History of the Rollin Furbeck House|
515 Fair Oaks Avenue
Designed by architect Frank Lloyd Wright.
Originally, the Rollin Furbeck House was a wedding present for Rollin Judson Furbeck from his stockbroker father, Warren F. Furbeck, in 1897. Rollin was the third of five sons. That same year, Warren also gave his first son, George, a Wright house located in Oak Park at 223 North Euclid as a wedding gift. Most likely, Rollin's mother, Sophia Wapples Furbeck, was the one who made the decision to use Wright as the architect. According to the May 7, 1897 issue of the Oak Park Vindicator, Judson L. Wapples sold the land to his son-in-law in 1896, and construction began the following spring. The land was purchased for $2,250, and the house was built for $6,000.
Rollin and his wife, Elizabeth, lived at their home for about one year, when they sold it and moved into another house designed by George W. Maher at a cost of $12,000. This house was once again financed by Rollin's father. In November of 1899, Rollin moved to New York City, where as a member of the New York Stock Exchange he headed the east coast offices of the newly-founded W. F. Furbeck Company. Rollin's brother, George, lived in his home until September of 1899, when he moved to another house. Since the time of the original owners, The Rollin Furbeck House has transferred ownership several times.
The home is located in Oak Park's Frank Lloyd Wright Prairie School of Architecture Historic District, which is listed on the National Register of Historic Places. In 2003, the home was designated a local landmark by the Historic Preservation Commission.
The dramatic facade and pronounced three-dimensionality of the design combine to give The Rollin Furbeck House its imposing presence. From its original days, when carriages would bring guests up the driveway from the street and pass through the Porte-Cochere (since enclosed), to the present, The Rollin Furbeck House was, and remains, one of the most handsome and memorable residential designs in the western suburbs.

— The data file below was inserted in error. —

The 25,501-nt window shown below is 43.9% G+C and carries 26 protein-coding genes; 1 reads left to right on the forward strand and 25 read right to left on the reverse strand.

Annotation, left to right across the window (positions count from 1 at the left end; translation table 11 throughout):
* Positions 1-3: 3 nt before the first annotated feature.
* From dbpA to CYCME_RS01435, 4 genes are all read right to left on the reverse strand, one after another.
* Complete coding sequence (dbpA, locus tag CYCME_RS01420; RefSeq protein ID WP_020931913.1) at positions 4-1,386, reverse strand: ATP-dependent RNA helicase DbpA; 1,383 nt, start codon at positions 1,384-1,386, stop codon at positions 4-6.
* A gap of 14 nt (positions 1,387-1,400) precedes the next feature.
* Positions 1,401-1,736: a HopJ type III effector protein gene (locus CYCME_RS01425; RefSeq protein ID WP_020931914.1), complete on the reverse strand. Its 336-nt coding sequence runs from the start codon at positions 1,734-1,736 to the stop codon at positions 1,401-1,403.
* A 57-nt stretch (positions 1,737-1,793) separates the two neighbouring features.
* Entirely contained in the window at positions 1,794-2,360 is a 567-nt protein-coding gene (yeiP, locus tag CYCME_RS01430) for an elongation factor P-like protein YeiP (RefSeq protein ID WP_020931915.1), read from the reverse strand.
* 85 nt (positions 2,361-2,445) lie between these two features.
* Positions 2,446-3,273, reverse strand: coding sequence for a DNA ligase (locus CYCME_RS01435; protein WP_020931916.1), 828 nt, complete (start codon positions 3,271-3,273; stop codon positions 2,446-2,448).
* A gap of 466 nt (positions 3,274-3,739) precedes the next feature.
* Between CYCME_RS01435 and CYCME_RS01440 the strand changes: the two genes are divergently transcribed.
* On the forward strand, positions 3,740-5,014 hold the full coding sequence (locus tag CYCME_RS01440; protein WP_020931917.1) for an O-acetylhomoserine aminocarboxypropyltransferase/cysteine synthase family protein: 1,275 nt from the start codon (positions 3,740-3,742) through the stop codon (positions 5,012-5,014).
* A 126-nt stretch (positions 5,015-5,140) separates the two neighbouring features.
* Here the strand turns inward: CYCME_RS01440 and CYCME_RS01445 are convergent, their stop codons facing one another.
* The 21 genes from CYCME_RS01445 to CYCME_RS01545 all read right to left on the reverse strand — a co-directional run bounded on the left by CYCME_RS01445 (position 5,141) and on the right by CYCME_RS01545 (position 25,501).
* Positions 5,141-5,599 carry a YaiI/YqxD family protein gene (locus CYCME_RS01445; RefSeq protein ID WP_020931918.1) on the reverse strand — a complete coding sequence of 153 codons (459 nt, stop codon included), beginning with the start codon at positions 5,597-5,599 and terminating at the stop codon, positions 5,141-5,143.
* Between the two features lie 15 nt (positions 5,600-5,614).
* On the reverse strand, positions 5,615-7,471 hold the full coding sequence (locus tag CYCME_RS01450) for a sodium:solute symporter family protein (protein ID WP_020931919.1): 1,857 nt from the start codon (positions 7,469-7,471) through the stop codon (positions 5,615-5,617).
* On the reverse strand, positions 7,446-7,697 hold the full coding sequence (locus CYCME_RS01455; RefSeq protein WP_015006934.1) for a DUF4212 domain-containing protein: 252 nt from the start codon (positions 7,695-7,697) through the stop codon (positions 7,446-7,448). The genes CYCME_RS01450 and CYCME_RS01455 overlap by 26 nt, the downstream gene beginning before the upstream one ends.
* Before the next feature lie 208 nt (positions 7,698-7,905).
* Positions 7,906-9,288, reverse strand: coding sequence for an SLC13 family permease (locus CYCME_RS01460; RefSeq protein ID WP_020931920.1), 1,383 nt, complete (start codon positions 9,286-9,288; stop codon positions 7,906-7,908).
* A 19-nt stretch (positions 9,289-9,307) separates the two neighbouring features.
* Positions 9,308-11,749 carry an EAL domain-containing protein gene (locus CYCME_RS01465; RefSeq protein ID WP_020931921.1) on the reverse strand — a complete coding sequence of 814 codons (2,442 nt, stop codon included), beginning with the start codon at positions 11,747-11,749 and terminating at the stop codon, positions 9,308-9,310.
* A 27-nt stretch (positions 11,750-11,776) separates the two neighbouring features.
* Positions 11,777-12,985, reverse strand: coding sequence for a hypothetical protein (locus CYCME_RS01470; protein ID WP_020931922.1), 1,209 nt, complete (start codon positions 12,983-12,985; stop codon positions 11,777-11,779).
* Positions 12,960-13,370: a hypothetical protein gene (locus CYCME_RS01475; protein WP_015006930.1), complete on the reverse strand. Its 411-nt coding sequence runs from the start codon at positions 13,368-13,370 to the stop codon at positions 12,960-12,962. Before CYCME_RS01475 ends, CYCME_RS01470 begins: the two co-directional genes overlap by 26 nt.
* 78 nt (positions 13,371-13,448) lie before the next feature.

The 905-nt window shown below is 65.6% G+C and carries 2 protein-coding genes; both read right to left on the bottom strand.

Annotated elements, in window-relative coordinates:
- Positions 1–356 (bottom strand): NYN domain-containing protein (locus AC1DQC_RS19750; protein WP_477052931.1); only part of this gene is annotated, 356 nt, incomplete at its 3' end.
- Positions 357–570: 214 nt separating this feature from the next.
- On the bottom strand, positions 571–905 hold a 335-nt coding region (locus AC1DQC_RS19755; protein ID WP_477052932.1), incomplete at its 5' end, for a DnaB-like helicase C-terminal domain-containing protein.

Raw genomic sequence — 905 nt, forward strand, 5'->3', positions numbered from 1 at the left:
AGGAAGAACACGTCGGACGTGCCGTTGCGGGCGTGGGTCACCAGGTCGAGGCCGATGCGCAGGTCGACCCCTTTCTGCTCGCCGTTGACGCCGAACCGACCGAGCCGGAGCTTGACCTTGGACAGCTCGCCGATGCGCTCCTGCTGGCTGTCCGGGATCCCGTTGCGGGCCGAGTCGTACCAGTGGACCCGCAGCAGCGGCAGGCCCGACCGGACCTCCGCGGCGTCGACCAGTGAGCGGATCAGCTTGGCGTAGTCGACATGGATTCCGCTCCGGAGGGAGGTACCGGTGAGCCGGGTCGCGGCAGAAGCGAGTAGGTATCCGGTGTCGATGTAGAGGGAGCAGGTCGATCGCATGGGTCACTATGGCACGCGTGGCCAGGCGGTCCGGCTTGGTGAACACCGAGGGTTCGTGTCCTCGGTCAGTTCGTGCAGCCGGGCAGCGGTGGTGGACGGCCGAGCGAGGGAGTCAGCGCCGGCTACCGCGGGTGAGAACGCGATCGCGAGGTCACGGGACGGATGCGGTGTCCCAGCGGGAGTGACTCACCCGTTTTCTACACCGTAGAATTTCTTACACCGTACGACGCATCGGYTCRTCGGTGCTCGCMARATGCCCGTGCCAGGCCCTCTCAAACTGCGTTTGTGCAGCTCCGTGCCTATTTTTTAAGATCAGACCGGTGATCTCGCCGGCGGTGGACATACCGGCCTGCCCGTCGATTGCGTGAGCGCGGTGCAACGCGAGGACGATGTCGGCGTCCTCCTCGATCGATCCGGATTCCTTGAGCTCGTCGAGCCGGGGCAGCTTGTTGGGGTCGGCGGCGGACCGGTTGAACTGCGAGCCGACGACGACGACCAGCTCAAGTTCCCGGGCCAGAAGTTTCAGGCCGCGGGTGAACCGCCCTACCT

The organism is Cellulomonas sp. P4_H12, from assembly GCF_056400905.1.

The house was executed during a period in Wright's career spanning the years of approximately 1897-1903 when he was experimenting with the construction of vertical elements (note the home's massive three-story center tower and vertical octagonally-fluted colonnettes) and the characteristic horizontal features that resurface so consistently in his subsequent works. The sheltering lowpitched hipped roofs with wide overhanging eaves, broad, central chimney, brick string courses and corbel table, window hood moldings and projecting sills of Bedford limestone (united by the brick string courses) and banded windows are all pure Prairie attributes emphasizing the horizontal.
Other characteristic Wright features include the continuation of the surface used on one story to the window sill level of the next story (in this case, brick from the first to second floors, and stucco from the second to third); the almost "ritualistic" journey to an obscured front entrance (visitors must turn twice before reaching the front door); the use of simple geometric shapes; and the implementation of architectural veiling with visually-protective colonnettes in front of textured diamond-paned windows.
The house is considered a major transitional work for Wright as his previous designs (up until this point) were either square or rectangular. With porches protruding toward the east and west, and the Porte Cochere at the south end of the home (as seen in The Winslow House), the Rollin Furbeck House demonstrates a departure from the predictable, to the establishment of Wright's more sophisticated cruciform and pinwheel layouts.
The influence of Louis Sullivan is still apparent at this time, as seen in the stylized-leaf ornamentation of the capitals crowning the colonnettes (located in the stacked loggia-inspired areas of the tower). These Sullivanesque colonnettes are not structural.